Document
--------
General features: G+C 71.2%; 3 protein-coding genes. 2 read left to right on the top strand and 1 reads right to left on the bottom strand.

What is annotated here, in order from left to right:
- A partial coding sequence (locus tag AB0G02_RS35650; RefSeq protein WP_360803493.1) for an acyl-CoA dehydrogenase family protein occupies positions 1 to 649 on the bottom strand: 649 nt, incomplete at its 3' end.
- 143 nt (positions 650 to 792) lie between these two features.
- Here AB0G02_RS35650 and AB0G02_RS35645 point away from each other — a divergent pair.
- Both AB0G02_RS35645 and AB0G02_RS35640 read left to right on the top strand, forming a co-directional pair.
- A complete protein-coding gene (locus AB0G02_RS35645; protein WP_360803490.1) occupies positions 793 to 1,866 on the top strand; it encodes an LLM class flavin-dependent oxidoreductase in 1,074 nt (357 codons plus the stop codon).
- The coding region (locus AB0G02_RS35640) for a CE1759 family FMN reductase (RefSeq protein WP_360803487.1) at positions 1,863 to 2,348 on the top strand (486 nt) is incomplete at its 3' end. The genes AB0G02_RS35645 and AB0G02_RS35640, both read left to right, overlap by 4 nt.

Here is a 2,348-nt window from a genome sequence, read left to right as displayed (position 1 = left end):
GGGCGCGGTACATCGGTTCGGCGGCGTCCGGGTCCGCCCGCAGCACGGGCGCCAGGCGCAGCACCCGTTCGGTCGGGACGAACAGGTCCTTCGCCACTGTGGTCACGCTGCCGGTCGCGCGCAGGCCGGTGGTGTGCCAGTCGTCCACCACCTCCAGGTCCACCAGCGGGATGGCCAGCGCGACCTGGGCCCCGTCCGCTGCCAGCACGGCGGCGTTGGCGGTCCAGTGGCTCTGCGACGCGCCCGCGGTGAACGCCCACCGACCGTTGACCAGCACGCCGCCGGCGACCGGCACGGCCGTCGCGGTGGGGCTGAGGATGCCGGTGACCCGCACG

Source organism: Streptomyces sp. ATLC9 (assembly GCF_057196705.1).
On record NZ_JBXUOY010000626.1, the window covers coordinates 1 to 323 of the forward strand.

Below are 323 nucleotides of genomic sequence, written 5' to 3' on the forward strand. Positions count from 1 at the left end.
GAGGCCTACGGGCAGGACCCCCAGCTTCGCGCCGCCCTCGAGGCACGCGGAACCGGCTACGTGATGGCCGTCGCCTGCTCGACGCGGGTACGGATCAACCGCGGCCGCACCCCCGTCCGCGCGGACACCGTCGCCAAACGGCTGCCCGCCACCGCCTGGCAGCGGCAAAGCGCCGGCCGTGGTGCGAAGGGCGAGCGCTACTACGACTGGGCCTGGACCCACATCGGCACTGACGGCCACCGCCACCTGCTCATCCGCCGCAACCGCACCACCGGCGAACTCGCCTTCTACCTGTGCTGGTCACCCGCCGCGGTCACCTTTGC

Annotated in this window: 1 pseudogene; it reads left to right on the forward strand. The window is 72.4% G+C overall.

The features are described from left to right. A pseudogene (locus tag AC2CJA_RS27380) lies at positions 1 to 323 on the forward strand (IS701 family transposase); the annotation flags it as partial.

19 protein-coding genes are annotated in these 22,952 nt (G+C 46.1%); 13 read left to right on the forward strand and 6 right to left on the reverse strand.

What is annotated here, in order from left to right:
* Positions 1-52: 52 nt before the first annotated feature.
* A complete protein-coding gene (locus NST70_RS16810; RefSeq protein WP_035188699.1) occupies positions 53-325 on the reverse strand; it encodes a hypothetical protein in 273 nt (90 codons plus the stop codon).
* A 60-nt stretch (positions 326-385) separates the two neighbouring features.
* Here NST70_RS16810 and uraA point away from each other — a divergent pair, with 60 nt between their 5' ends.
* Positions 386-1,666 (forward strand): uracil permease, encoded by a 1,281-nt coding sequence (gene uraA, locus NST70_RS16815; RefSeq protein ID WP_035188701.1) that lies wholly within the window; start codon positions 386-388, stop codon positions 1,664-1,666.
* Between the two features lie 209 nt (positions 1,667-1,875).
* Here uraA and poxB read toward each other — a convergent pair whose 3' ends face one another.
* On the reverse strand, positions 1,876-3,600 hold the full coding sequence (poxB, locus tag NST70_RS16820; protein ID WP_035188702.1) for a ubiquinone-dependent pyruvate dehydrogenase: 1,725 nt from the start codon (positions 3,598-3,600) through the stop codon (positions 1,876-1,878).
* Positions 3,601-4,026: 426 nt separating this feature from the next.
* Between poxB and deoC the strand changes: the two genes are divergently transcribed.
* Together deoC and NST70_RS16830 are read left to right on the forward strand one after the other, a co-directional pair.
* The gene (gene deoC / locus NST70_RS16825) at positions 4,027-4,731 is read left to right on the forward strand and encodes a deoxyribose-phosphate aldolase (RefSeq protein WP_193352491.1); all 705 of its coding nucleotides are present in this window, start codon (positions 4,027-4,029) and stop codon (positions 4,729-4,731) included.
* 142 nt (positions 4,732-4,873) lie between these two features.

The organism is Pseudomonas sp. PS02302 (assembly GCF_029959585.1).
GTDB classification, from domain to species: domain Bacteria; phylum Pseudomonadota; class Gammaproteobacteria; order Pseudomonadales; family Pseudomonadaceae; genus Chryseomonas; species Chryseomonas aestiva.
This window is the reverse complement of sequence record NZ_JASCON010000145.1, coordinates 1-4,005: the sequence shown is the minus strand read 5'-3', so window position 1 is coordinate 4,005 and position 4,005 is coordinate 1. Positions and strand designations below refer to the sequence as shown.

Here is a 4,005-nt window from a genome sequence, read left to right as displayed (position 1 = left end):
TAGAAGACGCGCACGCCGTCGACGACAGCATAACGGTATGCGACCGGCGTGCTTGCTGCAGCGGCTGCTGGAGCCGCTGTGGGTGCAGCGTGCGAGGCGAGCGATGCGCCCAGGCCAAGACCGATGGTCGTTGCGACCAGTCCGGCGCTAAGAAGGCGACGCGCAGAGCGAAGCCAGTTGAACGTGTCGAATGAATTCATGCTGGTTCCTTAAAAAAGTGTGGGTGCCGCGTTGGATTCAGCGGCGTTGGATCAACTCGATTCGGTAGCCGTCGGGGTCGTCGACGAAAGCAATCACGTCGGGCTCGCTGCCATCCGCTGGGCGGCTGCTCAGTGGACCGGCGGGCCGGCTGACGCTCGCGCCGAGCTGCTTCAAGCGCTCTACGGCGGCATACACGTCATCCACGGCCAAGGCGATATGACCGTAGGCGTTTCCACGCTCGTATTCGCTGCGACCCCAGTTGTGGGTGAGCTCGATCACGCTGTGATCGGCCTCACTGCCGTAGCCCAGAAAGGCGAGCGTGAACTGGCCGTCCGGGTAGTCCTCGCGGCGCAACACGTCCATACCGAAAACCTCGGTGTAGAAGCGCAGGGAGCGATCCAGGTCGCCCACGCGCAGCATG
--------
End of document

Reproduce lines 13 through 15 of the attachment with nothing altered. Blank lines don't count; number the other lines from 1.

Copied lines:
Below are 323 nucleotides of genomic sequence, written 5' to 3' on the forward strand. Positions count from 1 at the left end.
GAGGCCTACGGGCAGGACCCCCAGCTTCGCGCCGCCCTCGAGGCACGCGGAACCGGCTACGTGATGGCCGTCGCCTGCTCGACGCGGGTACGGATCAACCGCGGCCGCACCCCCGTCCGCGCGGACACCGTCGCCAAACGGCTGCCCGCCACCGCCTGGCAGCGGCAAAGCGCCGGCCGTGGTGCGAAGGGCGAGCGCTACTACGACTGGGCCTGGACCCACATCGGCACTGACGGCCACCGCCACCTGCTCATCCGCCGCAACCGCACCACCGGCGAACTCGCCTTCTACCTGTGCTGGTCACCCGCCGCGGTCACCTTTGC

Annotated in this window: 1 pseudogene; it reads left to right on the forward strand. The window is 72.4% G+C overall.